rope that have finished their working life, could new have a new life in this artwork, 2360 Miles Traveled Hand to Heart. Central to our project, which is projected to reach thousands of viewers, will be a large rope installation with donations from our host cities (Riga, London, Newcastle). Each length of rope will be tied end to end to form a scaled representation of 2360 miles (the cumulative distance between the three cities where the performance will be showcased). We require 380 meters of rope in total. This is where you come in.

We are hoping to source rope from climbing centres, theaters, and boatyards like your own. The rope will simply be measured out and coiled, therefore we are able to use rope that is no longer suitable for load-bearing or tethering.


photo for '2360 Miles Traveled Hand to Heart' by Daniel Jardine


In order to start building he piece, we will need the
rope by August 26th, 2011. If you have any lengths of rope that you can spare for our project please let us know via email: sorrelandlaura@gmail.com, with details of your location and details of the rope (i.e. colour, approximate width and length, etc.) and we will arrange for pick up or drop off at a central location.

For more information on the project, please see below. Feel free to forward to others who may be able to help.

Warm Regards,
Sorrel Muggridge and Laura Nanni
sorrelandlaura@gmail.com

DISTANCE
DISTANCE is a mobile performance festival that brokers connections between festivals, artists,
audiences and ideas across the world. It seeks to create new connections between festival
communities by commissioning performances that are developed and experienced across a
network of festivals. This year, DISTANCE connects Homo Novus, LIFT and Wunderbar, 3
festivals located in Riga (Latvia), London (UK) and Newcastle (UK) over a duration of 3 months.
These festivals share an ambition to bring internationally significant artists to their festivals and
create memorable experiences for, and with, their audiences.
DISTANCE uses the physical, temporal and cultural distance between each festival as a starting
point for exploring new ways for artists to make performances in an international context, and to
consider new ways for audiences to experience international performance.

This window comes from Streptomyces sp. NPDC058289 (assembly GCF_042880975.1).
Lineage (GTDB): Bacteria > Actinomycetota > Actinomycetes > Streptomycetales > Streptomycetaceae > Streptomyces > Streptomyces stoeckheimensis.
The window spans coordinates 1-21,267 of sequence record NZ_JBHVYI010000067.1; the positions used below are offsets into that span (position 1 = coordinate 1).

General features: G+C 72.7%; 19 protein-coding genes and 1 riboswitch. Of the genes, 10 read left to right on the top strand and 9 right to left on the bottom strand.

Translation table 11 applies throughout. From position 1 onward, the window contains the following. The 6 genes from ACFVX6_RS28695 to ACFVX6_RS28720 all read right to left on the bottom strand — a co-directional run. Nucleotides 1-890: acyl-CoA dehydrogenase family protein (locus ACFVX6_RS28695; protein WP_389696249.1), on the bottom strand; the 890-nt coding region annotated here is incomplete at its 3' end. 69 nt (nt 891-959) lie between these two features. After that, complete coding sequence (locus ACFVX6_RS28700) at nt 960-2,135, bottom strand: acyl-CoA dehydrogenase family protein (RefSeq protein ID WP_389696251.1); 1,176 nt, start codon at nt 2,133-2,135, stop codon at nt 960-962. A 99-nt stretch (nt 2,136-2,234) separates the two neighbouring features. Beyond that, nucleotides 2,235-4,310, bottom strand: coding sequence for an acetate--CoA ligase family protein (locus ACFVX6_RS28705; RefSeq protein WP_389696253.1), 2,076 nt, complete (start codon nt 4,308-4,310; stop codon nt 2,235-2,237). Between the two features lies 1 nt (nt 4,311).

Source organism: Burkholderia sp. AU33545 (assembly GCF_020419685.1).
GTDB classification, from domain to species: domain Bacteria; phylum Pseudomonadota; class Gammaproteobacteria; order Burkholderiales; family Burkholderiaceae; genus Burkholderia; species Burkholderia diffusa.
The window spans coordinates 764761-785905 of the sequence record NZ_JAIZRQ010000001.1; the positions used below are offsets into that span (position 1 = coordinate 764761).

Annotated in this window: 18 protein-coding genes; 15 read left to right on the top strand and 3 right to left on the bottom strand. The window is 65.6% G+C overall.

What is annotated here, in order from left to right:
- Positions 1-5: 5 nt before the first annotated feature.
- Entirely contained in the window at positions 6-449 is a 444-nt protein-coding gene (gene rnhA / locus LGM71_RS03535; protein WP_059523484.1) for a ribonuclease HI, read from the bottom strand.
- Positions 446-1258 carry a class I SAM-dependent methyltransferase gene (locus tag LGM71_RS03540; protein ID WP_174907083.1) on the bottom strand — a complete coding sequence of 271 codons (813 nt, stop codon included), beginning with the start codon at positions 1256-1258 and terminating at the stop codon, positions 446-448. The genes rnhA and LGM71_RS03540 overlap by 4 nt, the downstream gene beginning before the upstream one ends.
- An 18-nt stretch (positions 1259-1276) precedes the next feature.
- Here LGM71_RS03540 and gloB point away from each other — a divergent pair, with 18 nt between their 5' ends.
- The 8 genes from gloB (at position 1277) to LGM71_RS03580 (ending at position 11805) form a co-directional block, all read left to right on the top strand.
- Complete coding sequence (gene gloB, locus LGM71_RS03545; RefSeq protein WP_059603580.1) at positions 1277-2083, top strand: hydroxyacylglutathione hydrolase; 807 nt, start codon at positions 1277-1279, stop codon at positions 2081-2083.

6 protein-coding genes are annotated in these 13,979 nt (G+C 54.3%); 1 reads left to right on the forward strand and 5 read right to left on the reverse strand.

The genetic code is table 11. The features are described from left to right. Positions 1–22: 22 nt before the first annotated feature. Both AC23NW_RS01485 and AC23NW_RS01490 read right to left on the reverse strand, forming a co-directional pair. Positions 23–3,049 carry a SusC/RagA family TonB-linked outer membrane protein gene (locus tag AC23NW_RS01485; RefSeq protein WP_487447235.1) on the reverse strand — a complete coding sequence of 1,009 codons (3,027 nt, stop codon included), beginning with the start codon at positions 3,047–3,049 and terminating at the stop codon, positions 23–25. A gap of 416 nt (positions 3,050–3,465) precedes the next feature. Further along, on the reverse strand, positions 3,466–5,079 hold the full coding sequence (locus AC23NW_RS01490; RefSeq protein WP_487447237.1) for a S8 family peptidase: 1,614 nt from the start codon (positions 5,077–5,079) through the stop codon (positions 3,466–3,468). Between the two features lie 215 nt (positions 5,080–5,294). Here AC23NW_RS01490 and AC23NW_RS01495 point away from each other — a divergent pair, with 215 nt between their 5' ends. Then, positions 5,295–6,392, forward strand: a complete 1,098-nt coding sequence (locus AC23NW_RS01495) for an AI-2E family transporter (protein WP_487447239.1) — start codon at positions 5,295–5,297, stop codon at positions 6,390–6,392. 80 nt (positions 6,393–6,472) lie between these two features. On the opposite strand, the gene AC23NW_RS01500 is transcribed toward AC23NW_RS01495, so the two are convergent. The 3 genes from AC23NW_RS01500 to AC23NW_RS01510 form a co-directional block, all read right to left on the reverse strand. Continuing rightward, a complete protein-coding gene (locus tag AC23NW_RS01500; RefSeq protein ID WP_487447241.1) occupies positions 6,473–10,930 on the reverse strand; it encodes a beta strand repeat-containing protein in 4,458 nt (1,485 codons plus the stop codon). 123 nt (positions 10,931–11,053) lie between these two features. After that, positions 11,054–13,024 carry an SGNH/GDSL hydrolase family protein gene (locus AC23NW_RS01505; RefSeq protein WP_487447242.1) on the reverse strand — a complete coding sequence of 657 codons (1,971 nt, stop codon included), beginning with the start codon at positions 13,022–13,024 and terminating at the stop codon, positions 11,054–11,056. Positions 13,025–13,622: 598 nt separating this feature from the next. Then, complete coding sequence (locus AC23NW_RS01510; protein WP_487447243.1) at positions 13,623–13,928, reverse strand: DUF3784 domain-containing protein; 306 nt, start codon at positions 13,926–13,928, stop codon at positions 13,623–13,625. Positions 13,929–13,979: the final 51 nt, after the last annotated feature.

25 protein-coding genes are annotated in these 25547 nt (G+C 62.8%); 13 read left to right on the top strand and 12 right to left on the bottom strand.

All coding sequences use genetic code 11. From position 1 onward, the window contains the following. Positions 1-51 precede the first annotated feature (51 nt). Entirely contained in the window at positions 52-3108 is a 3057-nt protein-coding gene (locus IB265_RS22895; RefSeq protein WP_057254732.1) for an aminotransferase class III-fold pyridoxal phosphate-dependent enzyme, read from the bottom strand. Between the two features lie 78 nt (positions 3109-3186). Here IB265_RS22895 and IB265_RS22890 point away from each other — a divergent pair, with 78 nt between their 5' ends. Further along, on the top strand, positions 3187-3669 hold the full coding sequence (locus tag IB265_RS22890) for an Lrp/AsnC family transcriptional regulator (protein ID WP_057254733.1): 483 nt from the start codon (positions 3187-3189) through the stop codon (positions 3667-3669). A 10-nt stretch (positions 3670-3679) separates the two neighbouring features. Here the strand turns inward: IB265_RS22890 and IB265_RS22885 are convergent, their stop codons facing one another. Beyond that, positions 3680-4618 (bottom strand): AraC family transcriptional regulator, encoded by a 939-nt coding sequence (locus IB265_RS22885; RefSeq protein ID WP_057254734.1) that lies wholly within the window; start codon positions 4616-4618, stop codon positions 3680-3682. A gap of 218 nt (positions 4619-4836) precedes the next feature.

DISTANCE is led by Joon Lynn Goh and Simone Kenyon. In 2010, DISTANCE was established as
an independent festival through a collaboration between Third Party and Stoke Newington
International Airport. This year, DISTANCE goes mobile, with an ambition of forging regional and
international artistic communities.

Sunday, 19 June 2011

Space in Translation: From Here to There in 9 directions and 15,640 steps

walking process/ mixed media, 2011

Our latest work featured in the Plotting a City exhibition curated by
Patrick Macaulay
at Harbourfront Centre, Toronto.




We have been collaborating long-distance (usually with an ocean between us) for over four years. Individually, our practices have always responded to our preoccupations with human geography and site specificity. Collaboratively, our works embrace the unusual and inspiring consequences of the distance between us. We create site-specific artworks that articulate the value in wandering and being curious, that discover and communicate a sense of place; investigating how people understand and connect with their surroundings.

With Space in Translation: From Here to There in 9 directions and 15,640 steps, we embarked on a shared process of walking, journey making/taking and mapping while in separate cities. Laura began at the intersection of King and Queen St. west in Toronto and walked to Harbourfront Centre, transcribing directions based on landmarks that stood out to her along the way. These directions were passed to Sorrel, who in turn followed them in Norwich UK, beginning at the spot where King and Queen St. meet in her city. The rules given: trust the directions as you follow them and enjoy the possibilities while interpreting them; ask for help from those around you when need it; and record your number of steps taken. The resulting map is a distillation of our journey. 1 cm = 125 steps.


(click on images to read)